Mother stresses Halloween safety after mask injures son - WDAM-TV 7-News, Weather, Sports-Hattiesburg, MS

Mother stresses Halloween safety after mask injures son

A Pine Belt mother is stressing Halloween safety after he son was injured by a halloween mask. Source: Kimberly Sweatt A Pine Belt mother is stressing Halloween safety after he son was injured by a halloween mask. Source: Kimberly Sweatt
PINE BELT (WDAM) -

A Pine Belt mother is stressing Halloween costume safety after her son was injured by his costume. 

Kimberly Sweatt bought her 4-year-old son a Captain America costume at the Walmart in Laurel. 

According to Sweatt, when he pulled off the mask to his costume it took the skin off of his forehead. 

"I didn't check the mask, which I know I should have done," Sweatt said. "All around the mask on the inside of the eyes are these sharp edges." 

Sweatt said she wanted to warn other parents so that this won't happen to their children. 

"You think its safe, and we as parents vow to protect our kids from these types of things," Sweatt said. "I know we can't protect them from everything, but this is a scar he will have for life."

Sweatt said she has tried contacting the company, Marvel Kids, about the incident, but has not received a response back. 

As far as her son's costume goes, she said he no longer wants to be Captain America after the incident. 

"We have decided to make our own costume this year. He is going to be Superman," Sweatt said. 

David Booth, the manager of Ultimate Party in Hattiesburg, said this type of injury is a rare occurrence, but stresses the importance of trying on the costume first before buying.

"There are normally no hazard to children's costumes, they come packaged pretty safe," Booth said. "Here we let parents try on the costumes in the dressing rooms before buying so they can check the costume themselves."

Booth also said that costumes in store are checked numerous times by staff, including the cashiers before checkout. 

"A lot of boys stuff comes with masks and things of that nature, which can limit visibility," Booth said. 

Booth also said another danger with costumes is that most don't come with reflective tape. 

"We suggest buying glowsticks or putting reflective tape on the costume," Booth said. 

Hattiesburg police want to remind all parents that there are several factors to consider before sending your kids out trick-or-treating that extends beyond costume safety.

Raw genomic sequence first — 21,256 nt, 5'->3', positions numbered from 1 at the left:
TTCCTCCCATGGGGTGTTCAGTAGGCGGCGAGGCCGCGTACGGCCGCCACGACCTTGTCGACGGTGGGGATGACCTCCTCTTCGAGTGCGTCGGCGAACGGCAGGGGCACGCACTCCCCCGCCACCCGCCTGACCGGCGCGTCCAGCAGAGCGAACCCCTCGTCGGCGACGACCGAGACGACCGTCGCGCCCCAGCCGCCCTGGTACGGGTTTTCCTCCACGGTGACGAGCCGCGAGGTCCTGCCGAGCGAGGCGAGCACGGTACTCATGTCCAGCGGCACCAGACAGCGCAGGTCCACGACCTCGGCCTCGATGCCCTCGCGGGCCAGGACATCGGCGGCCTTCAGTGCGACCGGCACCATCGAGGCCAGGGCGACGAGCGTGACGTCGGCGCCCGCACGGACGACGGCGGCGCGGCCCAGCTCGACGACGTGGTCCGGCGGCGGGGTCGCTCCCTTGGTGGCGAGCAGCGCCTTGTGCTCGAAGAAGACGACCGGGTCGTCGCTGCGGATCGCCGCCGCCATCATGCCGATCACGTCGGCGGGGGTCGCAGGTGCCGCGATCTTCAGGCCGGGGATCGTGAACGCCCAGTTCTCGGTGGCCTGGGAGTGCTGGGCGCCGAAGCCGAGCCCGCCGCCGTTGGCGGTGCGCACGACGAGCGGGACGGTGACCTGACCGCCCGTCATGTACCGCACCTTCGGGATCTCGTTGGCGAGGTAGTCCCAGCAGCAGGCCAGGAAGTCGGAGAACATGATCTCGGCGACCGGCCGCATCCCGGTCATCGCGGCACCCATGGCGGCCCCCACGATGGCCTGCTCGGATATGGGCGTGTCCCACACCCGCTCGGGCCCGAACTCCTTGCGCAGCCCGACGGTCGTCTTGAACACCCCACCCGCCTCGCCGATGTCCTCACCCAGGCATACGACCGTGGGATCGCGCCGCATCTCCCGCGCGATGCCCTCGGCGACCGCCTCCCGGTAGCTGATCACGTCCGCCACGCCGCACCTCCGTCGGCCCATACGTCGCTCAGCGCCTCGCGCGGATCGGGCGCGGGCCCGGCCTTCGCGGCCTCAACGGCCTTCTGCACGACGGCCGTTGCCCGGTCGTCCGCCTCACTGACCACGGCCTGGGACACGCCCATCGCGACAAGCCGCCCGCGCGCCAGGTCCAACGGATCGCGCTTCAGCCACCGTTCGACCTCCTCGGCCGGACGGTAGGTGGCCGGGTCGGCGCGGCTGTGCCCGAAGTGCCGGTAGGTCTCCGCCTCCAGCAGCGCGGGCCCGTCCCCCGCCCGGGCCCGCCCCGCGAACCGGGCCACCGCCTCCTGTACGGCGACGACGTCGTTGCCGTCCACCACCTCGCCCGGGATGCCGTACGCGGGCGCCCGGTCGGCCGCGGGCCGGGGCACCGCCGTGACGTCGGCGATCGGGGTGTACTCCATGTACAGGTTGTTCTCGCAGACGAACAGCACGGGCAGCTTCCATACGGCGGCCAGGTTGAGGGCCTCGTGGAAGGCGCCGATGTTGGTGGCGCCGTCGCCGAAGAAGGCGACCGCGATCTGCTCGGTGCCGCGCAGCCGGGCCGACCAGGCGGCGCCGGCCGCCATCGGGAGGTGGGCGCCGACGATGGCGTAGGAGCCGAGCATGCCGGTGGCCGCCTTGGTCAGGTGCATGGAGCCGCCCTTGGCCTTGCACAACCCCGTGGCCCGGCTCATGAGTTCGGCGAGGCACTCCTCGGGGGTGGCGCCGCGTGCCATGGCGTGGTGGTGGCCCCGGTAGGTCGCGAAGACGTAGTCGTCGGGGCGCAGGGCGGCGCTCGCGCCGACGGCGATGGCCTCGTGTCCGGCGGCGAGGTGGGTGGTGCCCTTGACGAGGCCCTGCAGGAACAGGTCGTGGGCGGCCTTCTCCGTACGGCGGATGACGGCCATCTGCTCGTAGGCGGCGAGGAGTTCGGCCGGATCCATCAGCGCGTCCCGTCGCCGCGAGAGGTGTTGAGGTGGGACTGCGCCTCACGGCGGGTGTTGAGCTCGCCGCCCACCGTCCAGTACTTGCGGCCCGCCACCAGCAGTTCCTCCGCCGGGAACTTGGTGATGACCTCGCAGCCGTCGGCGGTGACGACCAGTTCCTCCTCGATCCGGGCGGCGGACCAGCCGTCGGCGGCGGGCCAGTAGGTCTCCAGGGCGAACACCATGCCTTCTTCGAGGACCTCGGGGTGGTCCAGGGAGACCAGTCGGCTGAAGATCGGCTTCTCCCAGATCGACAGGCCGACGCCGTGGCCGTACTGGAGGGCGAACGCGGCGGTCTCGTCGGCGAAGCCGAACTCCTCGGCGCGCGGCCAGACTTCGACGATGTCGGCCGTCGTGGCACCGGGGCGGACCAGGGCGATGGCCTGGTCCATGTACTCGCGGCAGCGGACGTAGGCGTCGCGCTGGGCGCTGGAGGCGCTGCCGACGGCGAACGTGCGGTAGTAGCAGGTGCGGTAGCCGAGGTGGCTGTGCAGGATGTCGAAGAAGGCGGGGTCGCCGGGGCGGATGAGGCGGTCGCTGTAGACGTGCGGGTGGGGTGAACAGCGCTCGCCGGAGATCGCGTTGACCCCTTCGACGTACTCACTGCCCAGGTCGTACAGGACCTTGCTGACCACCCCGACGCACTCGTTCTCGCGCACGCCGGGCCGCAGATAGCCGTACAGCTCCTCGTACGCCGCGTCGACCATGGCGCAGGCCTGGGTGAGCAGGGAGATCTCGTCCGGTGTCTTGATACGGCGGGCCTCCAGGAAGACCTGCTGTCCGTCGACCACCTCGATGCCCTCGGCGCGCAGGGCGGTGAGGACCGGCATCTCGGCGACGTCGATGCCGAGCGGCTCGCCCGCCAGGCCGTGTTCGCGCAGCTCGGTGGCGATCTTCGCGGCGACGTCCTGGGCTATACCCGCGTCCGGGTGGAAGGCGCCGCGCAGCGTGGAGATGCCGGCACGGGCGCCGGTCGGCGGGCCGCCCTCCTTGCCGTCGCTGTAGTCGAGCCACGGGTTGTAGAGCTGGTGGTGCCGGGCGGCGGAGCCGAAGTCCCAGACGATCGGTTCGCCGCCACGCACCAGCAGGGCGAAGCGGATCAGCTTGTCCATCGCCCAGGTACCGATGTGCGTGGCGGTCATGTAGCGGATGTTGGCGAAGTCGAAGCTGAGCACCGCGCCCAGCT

Hattiesburg Police Public Information Officer Lt. Jon Traxler issued the following statement as a reminder to parents that safety comes first this Halloween season: 

"As we approach Halloween we want to remind all of the parents of our small trick-or-treaters that safety is the ultimate goal and then fun.

Having that said some things we would like to remind the public of is the hours or observance which is 4 p.m. to 6 p.m. for the City of Hattiesburg. 

Make sure the small children are accompanied by an adult when they are out walking on the sidewalks and streets.  Also when it comes to the costumes make sure there is some type of reflective markings so they can be seen after dark.  Carry an illuminating device such as a glow stick or even a flashlight while after dark.  Take the kids to neighborhoods that are known to you as well. 

After they finish with the observance we want to make sure the parents check the candy before the kids partake of the candy.  If there are any issues we ask that the public contact us immediately with as much information about the candy.  We want everyone to have a good time and be safe."

Try these Halloween costume safety tips to avoid injury this year: 

  • Choose fire-retardant costumes. Look for a label that indicates flame-resistance on any costumes, wigs, and headpieces you purchase. If you're making the costume yourself, examine the fabric content and talk the salesperson to help you choose the least flammable material. 
     
  • Use make-up instead of masks. Hypoallergenic, non-toxic face paint is a better choice than a mask, which may obscure your child's vision and hinder his breathing. If you do opt for a mask, cut oversized holes for his/her eyes and mouth, and encourage him/her to take the mask off each time he crosses the street. 
     
  • Avoid oversized costumes and shoes that can trip her up. Choose comfortable shoes and make sure clothes don't drag on the ground. 
     
  • Select light-colored costumes when possible. This makes it easier for drivers to spot trick-or-treaters. For costumes that have to be dark, accessorize with a white pillowcase your child can use to stash his loot and help him stand out in the dark. 
     
  • Attach reflective tape to her costume to make her easier to spot. A few strips on her back, front, and goodie bag should do the trick. If she's planning on biking or skateboarding, stick some tape on that as well. 
     
  • Ensure your child's emergency information (name, number, and address) are somewhere on his/her clothes or on a bracelet if you're not going to be with him. 
     
  • Choose accessories that are smooth and flexible. Look for swords, knives, and other accessories that don't look too realistic or have sharp ends or points. 

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